Everyday, everywhere - to many, smartphones have become an extension of the human body.
They connect us to the rest of the world, but with that power comes the risk they can be used to spy on us.
Now, a New Zealand tech expert says an iPhone security flaw could have caused major financial havoc worldwide.
A targeted cyber-attack against a man in the United Arab Emirates revealed the breach, which is being described as the first of its kind.
"Listen in on the person whose phone it is, record through their camera, go through their emails - just about anything that someone could do, but without the person knowing what's going on," says Gorilla Tech's Paul Spain.
An Israeli company has been accused of making spyware to target a human rights campaigner in the United Arab Emirates.
Ahmed Mansoor received two texts to lure him into clicking a link which would have turned his phone into an eavesdropping device.
"It's called a remote jailbreak. Now this sort of attack, this is the first time we've seen it in the wild," says Citizen Lab senior researcher Bill Marczak.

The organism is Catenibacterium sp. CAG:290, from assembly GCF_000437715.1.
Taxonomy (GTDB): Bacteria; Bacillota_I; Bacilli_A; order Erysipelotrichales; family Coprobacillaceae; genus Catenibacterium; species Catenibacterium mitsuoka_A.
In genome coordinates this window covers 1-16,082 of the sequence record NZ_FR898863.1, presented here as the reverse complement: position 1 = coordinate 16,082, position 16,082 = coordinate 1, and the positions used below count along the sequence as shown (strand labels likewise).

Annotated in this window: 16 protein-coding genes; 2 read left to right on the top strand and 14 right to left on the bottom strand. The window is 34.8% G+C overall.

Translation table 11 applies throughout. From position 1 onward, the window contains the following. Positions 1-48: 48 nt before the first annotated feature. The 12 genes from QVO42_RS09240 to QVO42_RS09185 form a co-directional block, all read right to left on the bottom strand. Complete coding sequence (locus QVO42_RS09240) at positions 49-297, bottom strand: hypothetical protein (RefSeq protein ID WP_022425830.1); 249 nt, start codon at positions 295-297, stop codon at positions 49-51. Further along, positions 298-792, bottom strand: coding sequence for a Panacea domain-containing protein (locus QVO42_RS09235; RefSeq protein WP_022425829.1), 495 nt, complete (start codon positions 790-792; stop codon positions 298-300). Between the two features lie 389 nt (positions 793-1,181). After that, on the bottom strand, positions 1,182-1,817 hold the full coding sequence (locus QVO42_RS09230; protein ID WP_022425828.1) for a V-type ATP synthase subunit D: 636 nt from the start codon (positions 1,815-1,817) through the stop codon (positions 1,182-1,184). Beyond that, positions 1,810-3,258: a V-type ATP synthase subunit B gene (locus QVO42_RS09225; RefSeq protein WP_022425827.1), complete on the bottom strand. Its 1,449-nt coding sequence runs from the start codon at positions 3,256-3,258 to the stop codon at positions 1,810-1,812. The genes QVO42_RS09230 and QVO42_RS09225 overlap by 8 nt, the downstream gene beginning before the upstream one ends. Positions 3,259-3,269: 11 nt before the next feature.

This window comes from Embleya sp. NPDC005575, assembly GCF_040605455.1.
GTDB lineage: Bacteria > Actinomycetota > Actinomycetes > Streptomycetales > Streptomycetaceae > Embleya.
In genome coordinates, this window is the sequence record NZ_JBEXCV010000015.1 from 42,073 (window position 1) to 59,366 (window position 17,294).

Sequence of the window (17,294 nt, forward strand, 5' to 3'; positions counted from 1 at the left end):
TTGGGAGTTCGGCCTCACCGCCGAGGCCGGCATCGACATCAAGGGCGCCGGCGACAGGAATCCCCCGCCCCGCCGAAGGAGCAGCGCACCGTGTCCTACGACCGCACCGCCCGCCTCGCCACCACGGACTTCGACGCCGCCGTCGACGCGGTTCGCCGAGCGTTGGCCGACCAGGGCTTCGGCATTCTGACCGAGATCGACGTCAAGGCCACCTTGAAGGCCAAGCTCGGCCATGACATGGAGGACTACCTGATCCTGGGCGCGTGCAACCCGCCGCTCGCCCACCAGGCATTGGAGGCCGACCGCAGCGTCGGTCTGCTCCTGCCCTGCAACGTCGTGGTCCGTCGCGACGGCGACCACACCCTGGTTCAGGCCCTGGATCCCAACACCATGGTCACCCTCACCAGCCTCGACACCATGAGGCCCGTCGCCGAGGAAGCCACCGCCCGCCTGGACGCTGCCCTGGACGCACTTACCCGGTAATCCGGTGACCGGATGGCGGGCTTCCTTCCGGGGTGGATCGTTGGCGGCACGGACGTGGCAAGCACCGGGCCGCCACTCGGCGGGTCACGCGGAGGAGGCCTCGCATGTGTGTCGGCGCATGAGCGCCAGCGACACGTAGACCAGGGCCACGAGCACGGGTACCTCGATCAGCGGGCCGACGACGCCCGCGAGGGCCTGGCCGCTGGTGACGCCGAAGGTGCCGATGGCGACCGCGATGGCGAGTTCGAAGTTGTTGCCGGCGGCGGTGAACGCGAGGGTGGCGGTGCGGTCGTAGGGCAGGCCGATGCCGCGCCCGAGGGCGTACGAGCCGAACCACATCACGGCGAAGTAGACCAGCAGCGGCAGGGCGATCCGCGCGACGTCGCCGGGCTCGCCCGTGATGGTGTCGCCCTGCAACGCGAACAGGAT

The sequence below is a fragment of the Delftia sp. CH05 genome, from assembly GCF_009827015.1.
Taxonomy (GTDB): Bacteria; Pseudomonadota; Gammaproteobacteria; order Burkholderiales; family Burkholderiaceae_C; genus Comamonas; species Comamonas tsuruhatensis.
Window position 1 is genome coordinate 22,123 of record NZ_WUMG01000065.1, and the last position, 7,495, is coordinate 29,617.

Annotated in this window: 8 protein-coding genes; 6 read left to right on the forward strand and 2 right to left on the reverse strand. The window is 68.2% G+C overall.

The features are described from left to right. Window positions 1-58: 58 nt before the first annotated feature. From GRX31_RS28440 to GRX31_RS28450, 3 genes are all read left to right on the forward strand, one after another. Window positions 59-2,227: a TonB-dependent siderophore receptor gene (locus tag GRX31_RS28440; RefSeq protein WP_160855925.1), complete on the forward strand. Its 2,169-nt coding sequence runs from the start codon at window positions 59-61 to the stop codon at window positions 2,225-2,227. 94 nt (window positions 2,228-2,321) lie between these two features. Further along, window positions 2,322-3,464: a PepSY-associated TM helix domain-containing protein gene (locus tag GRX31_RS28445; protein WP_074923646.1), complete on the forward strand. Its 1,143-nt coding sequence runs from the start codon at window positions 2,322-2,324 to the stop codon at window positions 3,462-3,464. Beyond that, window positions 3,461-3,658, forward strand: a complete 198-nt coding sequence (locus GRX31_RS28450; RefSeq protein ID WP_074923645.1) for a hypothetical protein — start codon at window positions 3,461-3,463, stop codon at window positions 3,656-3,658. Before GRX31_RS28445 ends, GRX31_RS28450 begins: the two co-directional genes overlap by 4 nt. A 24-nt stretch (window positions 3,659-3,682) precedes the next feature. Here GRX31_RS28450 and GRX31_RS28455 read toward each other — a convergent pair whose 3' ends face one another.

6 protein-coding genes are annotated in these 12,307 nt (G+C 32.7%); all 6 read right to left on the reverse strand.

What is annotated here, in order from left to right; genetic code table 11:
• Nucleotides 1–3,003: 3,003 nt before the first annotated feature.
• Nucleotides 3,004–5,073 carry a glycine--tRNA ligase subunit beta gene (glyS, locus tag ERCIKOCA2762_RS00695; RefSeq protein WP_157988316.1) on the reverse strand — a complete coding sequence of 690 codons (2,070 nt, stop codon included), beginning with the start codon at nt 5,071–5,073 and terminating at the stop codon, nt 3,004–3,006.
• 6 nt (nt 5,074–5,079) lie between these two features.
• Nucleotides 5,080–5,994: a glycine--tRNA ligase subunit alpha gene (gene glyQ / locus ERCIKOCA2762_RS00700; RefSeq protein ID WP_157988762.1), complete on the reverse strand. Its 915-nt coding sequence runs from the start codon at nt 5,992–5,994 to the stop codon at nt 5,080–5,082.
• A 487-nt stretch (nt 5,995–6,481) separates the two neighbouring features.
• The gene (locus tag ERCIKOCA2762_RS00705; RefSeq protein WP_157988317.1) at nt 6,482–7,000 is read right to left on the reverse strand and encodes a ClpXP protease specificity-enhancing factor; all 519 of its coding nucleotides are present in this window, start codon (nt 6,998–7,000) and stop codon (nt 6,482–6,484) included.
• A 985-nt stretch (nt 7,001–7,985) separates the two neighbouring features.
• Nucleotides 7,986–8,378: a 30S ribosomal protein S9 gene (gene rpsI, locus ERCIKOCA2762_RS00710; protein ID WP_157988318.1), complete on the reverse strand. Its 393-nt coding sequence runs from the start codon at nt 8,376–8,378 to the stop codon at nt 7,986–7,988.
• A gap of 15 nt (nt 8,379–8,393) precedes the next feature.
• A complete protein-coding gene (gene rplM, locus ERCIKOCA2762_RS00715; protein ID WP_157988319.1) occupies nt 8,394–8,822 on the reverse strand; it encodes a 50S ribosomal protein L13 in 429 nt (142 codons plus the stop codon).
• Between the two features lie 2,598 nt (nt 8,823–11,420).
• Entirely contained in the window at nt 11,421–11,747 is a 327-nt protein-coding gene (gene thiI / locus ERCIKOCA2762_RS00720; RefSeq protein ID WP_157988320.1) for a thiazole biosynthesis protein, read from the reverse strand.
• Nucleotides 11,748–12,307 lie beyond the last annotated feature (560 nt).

Mr Spain says although this was a targeted attack, it could have wreaked havoc if it had been sent out widely.
"Used on a widespread basis you know it could cause some pretty major, major issues, you know potentially to financial systems," says Mr Spain.
The public is concerned about the issue as well.
"I feel like it's an issue for teenagers because they're roaming the web and stuff like that and on all sorts of apps, but they don't really know what they're doing," says a phone user.
"I like to do everything in person because the internet is not the safest place. I know that," says another.
Apple has scrambled together a software update which it's urging its customers to download to shut down the security breach.
However it's got people asking why a company with billions in the bank still gets bugs in the first place.
Mr Spain says they're just a reality of software.
"Software companies are always trying to reduce the chance of there being these sorts of bugs but we continue to seem them on a pretty regular basis," he says.
So as long as they exist, it's a case of buyer beware. Always ensure you never click on suspicious links - and always update your software.